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Women are receiving vaccine information

27 November, 2017

Women are receiving vaccine information

A new survey of recent mothers and pregnant women reveals that more than four out of five (84%) are getting vaccine information on flu and whooping cough from their midwife. 

However, the survey also shows a clear need from women for more support and advice with almost half (45%) of women responding to the survey saying they would like more in-depth discussion on this with health professionals. 

A similar number (44%) said they would like more educational materials to take home to read.

The survey, carried out by the RCM and Emma’s Diary, aimed to give midwives and other healthcare professionals more information about women’s decisions on vaccinations. 

It is hoped that the results will enable them to better support informed choices by women about vaccination.

Most women (79%) said midwives are their main source of information about vaccinations, with 87% saying that they found the information from their midwife useful or very useful in helping them make a choice about whether or not to have the flu or whooping cough vaccinations.

Over half of the women surveyed (55%) had both vaccinations. Over a fifth (21%) did not have either vaccination. 

Nearly a quarter did not go ahead with either vaccination because they were concerned about how it would affect their baby’s health. 

A fifth (20%) said they did not have either vaccination because of fears about a risk to their own health.

RCM head of quality and standards Mandy Forrester said: ‘The RCM recommends that women have both of these vaccinations to protect themselves and their babies from these infections, which can be dangerous in pregnancy and after birth.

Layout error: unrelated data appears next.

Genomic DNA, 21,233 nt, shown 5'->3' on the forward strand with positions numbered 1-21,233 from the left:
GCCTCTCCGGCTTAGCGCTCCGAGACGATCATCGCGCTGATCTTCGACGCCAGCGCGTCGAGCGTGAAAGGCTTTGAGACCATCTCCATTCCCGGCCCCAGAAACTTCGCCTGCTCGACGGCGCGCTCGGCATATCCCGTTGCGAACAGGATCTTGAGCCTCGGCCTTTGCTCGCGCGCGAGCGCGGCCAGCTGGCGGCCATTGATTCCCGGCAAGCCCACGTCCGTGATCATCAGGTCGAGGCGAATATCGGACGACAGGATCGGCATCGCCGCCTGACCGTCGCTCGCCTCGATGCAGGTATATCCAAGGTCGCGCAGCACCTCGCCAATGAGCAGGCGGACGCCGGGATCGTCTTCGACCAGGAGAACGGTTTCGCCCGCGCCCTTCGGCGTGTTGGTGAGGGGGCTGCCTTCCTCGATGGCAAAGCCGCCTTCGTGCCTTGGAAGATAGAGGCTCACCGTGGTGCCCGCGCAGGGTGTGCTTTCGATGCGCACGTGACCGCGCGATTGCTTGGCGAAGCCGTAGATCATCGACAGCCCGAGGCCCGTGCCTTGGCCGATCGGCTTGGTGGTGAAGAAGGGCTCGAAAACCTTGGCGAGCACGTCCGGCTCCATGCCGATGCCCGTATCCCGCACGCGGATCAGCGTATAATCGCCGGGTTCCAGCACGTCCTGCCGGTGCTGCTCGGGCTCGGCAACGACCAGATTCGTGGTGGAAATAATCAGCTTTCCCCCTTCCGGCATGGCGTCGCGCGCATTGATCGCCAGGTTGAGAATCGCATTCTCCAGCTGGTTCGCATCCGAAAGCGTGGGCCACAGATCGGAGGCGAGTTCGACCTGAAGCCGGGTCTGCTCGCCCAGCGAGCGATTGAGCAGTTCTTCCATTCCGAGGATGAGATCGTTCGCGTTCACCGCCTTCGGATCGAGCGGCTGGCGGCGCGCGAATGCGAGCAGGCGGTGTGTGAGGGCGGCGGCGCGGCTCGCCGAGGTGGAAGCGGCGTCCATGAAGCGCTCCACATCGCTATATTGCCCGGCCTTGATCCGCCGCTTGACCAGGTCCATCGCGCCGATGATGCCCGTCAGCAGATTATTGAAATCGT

‘The survey showed very clearly that many women do have reservations about having the vaccinations and they also said how important midwives were as a source of information for them. It is vital that a pregnant woman has the information she needs to help her decide whether or not she wants to have vaccinations to protect herself and her baby against whooping cough and flu, and midwives have a critical role to play.

‘The findings show how important it is that midwives have the time to discuss vaccinations with women and are equipped with resources and information to support them to make an informed choice.
 
‘We also encourage and recommend that midwives and other NHS staff have the flu vaccine. This helps to protect themselves, and also women and families using maternity services, their colleagues and their own families.’
 
Managing director at Emma’s Diary, Nick Watts, said: ‘Working with the RCM on the pregnancy vaccination research has been hugely beneficial and insightful. We’ve been able to tap into our engaged audience to better understand women’s perceptions of having vaccinations during pregnancy. We are using these findings to help shape new resources across our multi-channel offering that will support pregnant women in making more informed choices on having vaccinations while pregnant now and into the future.’
 
The survey was conducted in June 2017 and 2648 completed survey responses were received from across the UK. 
 
Further information on vaccinations while pregnant is available here.
 
A training resource from Public Health England for those immunising pregnant women can be read here.

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